People Are Animals Too

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People Are Animals Too

Brianna Mikeska, Photo Editor

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Throughout our existence, the human race has been mistreating animals to benefit itself. A lot of it goes unnoticed mainly because it has become almost normal for us. We use animals for clothing, for sport, for entertainment, for labor, and so much more. Companies have started making moves to eliminate animals from their businesses, but it is still a worldwide situation that needs to be talked about and heard.

My first example of animal abuse is puppy mills. Puppy mills are mass breeding industries that breed puppies for profit. These dogs are born and raised in an unhealthy environment and don’t have fulfilling lifespans. Some purebred females spend their entire lives in the mills and breed until they are unable to. When they are done sacrificing their lives to breeding, they are generally killed. Because of mass breeding, there’s not enough space for these puppies, so the mills put them in wire cages stacked on top of each other – which damages their legs and paws. They are neglected and aren’t taken care of, which means no bathes or walks. This causes them to have higher risks of catching diseases and disorders, such as blindness, deafness, epilepsy, diabetes, anemia, etc., and having antisocial tendencies with humans and other dogs. The U.S. Department of Agriculture regulates less than half of the puppy mills in America, which means the majority go unsupervised and unkempt. Be sure to look into the business you are adopting your pet from, and support local shelters and rescue centers. These dogs don’t deserve to be treated cruelly, so help put these mills out of business.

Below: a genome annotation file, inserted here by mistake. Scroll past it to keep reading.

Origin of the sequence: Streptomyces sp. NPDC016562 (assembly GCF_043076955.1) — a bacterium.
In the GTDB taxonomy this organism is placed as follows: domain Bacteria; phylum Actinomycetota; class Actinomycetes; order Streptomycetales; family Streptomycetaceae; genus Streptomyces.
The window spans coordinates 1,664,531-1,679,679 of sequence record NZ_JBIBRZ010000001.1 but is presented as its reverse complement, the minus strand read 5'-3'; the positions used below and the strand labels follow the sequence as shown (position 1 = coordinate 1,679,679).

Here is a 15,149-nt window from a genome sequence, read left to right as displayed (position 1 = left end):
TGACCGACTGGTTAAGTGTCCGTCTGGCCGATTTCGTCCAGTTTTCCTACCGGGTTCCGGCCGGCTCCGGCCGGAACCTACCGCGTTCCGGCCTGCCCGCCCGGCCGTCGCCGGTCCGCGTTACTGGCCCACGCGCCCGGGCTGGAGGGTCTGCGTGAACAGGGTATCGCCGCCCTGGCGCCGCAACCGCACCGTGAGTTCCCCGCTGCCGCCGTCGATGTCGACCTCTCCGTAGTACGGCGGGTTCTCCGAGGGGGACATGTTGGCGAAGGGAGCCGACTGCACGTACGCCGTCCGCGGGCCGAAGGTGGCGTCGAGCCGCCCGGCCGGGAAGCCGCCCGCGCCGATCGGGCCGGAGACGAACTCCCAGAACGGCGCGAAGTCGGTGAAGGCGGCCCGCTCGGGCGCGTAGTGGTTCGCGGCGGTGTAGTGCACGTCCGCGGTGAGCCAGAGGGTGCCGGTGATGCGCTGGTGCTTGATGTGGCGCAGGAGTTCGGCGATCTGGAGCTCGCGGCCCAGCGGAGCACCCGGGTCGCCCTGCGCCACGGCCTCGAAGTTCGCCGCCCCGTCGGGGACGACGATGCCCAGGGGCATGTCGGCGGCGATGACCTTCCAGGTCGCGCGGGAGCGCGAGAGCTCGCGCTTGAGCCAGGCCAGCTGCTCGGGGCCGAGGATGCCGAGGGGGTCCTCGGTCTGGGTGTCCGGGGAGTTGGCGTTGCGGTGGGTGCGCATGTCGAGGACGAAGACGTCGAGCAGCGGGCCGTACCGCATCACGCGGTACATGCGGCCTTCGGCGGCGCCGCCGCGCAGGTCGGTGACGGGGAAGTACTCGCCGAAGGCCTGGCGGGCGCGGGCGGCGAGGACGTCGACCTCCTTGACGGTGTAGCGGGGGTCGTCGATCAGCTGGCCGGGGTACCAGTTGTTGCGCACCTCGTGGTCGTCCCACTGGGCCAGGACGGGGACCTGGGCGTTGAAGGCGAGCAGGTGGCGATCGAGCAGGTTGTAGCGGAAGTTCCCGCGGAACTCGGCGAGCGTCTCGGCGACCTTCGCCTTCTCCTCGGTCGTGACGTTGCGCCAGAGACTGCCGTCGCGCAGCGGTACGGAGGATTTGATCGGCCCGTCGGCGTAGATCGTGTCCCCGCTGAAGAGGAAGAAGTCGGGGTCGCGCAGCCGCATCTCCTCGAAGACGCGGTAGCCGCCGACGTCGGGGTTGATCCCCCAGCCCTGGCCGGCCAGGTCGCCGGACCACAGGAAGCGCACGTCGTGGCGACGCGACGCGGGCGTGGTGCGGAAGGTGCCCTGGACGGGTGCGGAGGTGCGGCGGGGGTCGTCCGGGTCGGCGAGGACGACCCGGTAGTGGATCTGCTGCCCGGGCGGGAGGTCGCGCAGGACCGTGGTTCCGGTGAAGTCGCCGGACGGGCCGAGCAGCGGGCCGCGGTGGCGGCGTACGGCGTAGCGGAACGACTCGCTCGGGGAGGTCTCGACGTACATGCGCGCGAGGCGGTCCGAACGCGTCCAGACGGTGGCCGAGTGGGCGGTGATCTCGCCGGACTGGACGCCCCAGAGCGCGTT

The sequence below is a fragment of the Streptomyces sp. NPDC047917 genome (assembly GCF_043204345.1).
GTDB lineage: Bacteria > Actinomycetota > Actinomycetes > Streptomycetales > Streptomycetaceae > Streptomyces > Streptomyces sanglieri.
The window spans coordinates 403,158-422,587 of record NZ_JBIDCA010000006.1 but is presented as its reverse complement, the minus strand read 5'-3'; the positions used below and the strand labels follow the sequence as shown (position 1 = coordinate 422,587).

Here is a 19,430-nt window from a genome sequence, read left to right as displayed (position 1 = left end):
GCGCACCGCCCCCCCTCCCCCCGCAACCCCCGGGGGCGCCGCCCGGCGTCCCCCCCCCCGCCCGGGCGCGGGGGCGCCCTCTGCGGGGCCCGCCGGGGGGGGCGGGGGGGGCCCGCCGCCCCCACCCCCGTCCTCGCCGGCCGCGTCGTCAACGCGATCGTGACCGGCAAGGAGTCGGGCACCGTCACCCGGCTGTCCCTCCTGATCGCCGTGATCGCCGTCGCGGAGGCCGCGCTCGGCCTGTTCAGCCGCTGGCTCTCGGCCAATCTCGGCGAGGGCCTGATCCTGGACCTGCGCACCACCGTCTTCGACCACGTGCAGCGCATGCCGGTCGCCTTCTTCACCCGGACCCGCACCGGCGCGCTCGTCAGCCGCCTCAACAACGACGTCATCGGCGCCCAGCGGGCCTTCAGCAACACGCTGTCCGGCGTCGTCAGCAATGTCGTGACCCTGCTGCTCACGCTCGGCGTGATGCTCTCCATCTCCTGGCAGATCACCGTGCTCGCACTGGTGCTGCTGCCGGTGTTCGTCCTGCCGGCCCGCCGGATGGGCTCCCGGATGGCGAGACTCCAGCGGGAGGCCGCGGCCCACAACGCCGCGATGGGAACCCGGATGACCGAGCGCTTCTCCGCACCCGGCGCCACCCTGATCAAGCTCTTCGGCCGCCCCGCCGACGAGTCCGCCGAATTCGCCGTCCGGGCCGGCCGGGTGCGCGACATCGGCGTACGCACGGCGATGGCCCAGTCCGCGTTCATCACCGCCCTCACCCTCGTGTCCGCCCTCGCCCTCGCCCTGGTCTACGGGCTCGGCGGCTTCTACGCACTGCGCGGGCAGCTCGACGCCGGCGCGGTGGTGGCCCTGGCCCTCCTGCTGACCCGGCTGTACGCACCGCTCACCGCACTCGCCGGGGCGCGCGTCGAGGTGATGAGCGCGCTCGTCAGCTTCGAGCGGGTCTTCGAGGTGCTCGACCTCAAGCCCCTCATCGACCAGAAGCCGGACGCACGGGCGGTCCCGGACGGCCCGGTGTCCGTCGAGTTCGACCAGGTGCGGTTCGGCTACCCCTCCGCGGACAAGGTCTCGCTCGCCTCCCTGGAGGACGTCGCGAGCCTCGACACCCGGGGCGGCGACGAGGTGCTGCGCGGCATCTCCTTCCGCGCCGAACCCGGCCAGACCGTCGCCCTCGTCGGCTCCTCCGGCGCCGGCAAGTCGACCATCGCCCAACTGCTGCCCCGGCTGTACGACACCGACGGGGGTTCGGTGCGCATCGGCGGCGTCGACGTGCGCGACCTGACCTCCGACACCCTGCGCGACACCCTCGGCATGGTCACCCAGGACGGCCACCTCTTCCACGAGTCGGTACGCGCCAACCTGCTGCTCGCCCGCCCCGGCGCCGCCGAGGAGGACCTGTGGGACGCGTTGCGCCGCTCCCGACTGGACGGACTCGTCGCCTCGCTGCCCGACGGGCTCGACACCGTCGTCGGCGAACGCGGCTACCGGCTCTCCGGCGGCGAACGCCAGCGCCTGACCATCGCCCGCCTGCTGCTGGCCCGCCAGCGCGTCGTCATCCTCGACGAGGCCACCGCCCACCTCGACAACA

Next up, zoos. I know what you’re thinking, ‘But everyone loves the zoo!’ You get to see animals you don’t normally see outside your window or driving down the street. These animals lived free and in the wild in many different countries around the world. How did they get here? They’ve been taken from their homes and from their families. We’ve put them in enclosures thousands of acres smaller than what they used to live in (unless they were born in captivity). Animals living in captivity are often stressed, depressed, and have difficulty interacting socially with other animals and people. When you go to the zoo, you might notice an animal pacing, bobbing its head, or sitting still for long periods of time. Those are all signals of depression and stress in animals. Zoos know about this too, but instead of making their living situations better (like making the enclosures bigger), they give the animals antidepressants. Their life expectancy decreases because of the amount of stress and depression these animals are living with. Many animals die prematurely due to living conditions in parks, but live about three times longer anywhere else in the world. Many zoos breed inside the parks, but there’s obviously not enough space for all of the mammals. When they get older, the zoos either sell them or kill them and feed them to the other animals at the park. When these animals are sold, there’s no guarantee where they’ll end up. They could be sold to the circus, sold for experiments, sold to tourist attractions, or countless other places that are cruel to animals in return for money. Zoos are not a healthy lifestyle for animals to be living in. Many rescue organizations and sanctuaries have been fighting back and rescuing these animals. You can support these businesses and causes by donating to shelters or adopting an animal, such as an elephant.

I could go on forever about this because these are only two of many businesses that abuse animals and we need to put an end to it. Imagine if it were the other way around and we were the ones stuck in the cages while people tapped on the glass and took pictures of us every day for our whole lives. Exactly, it’s messed up and it’s not okay. There are many endangered species in the world because of big businesses and attractions like these and we have the power to end the abuse and save the animals. But there are many problems in the world, and if there’s one thing you can take away from this article, it’s that change starts with us.

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